Alberta MLA Manmeet Bhullar was a beloved and distinguished member of the AU community, and respected by the many Canadians who were lucky to have connected with him.
Tragically, on Monday evening, Manmeet passed away, doing what he did best, trying to help someone in need.
He was only 35 years old.
“We at Athabasca University are deeply saddened by Manmeet’s tragic and untimely passing. To his family, in particular his beloved wife Namrita, we extend our deepest heartfelt condolences,” said AU President Peter MacKinnon in an email to university staff.
“Manmeet’s bright-light and honourable legacy in Canada, Alberta, and at Athabasca University will live on through his spirit and commitment to “education for all,” for years to come.”
Bhullar graduated from AU with a B.A. in sociology in 2006, just two years prior to becoming elected to the Alberta Legislature for Calgary-Montrose, where he served as Minister of Infrastructure, Minister of Human Services and Minister of Services Alberta.
He was the youngest MLA to serve at that time.
But it was his indelible impact as an AU student, alumnus and stalwart champion of open education that leaves its sad mark on our community.
“He believed in Athabasca University’s model of education for anyone, anywhere, at any time,” added MacKinnon.
“He put that belief into action through his spearheading of various youth-oriented initiatives, and the numerous bills and motions he helped pass throughout his tenure as MLA—that bolstered the importance of education for all Canadians, notwithstanding socio-economic status, culture, creed or high marks.”
In 2005, Bhullar received the Athabasca Community University Leadership Award. He also received multiple awards for his community leadership, including the Alberta Centennial Medal and the Centennial Medallion.
Manmeet’s bright-light and honourable legacy in Canada, Alberta, and at Athabasca University will live on through his spirit and commitment to “education for all,” for years to come.”~AU President Peter MacKinnon
Shushana Ruttan, who happened to graduate from Athabasca University with Bhullar, said he was known on “campus” for his dedication to community and his hands-on approach to helping those in need. And, she asserted, he was much more than a colleague to her: “He actually ended up marrying my sister; he was a brother to me.”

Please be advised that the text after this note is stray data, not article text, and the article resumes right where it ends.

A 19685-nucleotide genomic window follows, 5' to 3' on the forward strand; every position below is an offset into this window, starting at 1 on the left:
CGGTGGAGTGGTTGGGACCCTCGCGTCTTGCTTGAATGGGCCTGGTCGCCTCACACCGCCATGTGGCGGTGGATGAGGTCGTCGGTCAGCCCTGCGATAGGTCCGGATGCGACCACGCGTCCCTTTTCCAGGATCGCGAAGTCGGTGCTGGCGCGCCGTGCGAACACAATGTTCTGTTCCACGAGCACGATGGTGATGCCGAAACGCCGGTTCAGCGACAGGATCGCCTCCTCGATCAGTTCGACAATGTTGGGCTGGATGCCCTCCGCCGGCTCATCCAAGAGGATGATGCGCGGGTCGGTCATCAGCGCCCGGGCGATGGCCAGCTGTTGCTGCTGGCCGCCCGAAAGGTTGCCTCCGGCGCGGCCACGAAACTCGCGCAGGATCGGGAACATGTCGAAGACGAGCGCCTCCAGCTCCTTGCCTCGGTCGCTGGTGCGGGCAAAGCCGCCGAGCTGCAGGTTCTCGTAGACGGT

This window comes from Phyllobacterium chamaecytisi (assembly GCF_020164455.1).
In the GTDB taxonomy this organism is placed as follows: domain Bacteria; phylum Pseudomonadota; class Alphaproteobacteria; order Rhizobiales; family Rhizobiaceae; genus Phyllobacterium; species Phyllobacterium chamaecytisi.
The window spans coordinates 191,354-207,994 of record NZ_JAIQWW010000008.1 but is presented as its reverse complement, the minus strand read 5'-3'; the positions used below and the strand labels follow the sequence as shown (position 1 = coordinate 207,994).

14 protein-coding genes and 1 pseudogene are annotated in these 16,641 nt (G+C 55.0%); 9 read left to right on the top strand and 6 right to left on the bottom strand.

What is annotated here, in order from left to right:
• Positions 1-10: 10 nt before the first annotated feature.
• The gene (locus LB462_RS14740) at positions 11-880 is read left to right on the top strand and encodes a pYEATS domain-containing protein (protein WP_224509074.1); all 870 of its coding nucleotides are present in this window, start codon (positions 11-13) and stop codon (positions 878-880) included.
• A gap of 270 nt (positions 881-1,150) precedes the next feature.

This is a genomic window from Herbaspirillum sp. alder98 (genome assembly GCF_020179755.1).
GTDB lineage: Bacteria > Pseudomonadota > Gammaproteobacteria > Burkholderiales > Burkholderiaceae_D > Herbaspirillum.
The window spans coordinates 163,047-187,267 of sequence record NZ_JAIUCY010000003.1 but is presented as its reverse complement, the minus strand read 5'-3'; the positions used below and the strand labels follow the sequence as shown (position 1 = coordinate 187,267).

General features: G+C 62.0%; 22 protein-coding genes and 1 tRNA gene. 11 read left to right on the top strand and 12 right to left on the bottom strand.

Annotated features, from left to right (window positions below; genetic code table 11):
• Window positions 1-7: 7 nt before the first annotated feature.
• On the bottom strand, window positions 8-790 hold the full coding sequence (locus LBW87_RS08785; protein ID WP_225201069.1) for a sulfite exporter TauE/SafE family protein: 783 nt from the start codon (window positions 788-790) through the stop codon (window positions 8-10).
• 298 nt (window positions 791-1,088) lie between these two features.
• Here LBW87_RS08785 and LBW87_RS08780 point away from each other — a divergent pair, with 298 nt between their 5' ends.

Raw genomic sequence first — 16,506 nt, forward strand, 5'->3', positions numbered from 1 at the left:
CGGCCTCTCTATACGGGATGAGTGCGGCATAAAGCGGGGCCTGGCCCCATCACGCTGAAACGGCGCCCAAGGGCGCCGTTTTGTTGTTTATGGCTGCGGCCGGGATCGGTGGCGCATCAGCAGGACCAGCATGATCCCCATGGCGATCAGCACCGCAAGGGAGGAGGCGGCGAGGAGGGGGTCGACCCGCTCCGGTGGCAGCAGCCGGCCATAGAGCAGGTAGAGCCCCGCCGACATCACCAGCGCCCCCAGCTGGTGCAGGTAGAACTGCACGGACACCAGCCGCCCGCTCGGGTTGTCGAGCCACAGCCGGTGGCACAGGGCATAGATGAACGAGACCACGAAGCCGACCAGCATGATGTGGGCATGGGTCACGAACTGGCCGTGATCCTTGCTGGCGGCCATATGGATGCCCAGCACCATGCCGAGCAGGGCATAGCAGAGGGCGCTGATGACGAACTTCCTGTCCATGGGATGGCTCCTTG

Ruttan said her brother-in-law believed in empowering people and giving back and he put that belief into action—not only when he provided her guidance about facing the challenge of completing their respective degrees—but in the dedication he put forth to his community, starting at a very young age.
“I have seen him really live what he believes. Manmeet truly believes in giving his all and doing his all,” she said.
One of those community endeavours was in relation to Bhullar’s commitment to helping at-risk youth. He founded the grassroots group Inspire, a youth development organization created to empower and encourage young people to participate in community service, eschewing other, more harmful activities.
The perfect fit
But it was with respect to the concept of open university education that Bhullar was particularly passionate. He saw AU as the “perfect fit” enabling him to earn his degree without giving up his job or his extensive community work. Later, he appreciated the fact his alma mater was open to all students and not just those who scored high with marks.
In a 2011 interview with AU’s OPEN magazine, Bhullar talked about this reverence.
“I’m a strong believer in open education. I believe education is something that all students need to have access to in order to have a progressive Canada,” he remarked.
“All people in our society need to be educated, not just the top performers. Arguably, those folks are already motivated. We need to give opportunities to all students and create a seamless transition from high school to post-secondary education.”
He conceded he was actually someone that needed to be enticed into post-secondary education and that AU was the answer.
“I saw AU’s open-university concept and though it was brilliant,” said Bhullar, pointing to a need for a focus shift, whereby education would become regarded as something that could empower society as a whole.
“Alberta, today, is in a very good place. Our education system leads the world in many respects,” he asserted, concluding at the time that some of the province’s innovative pilot projects ought to become mainstream.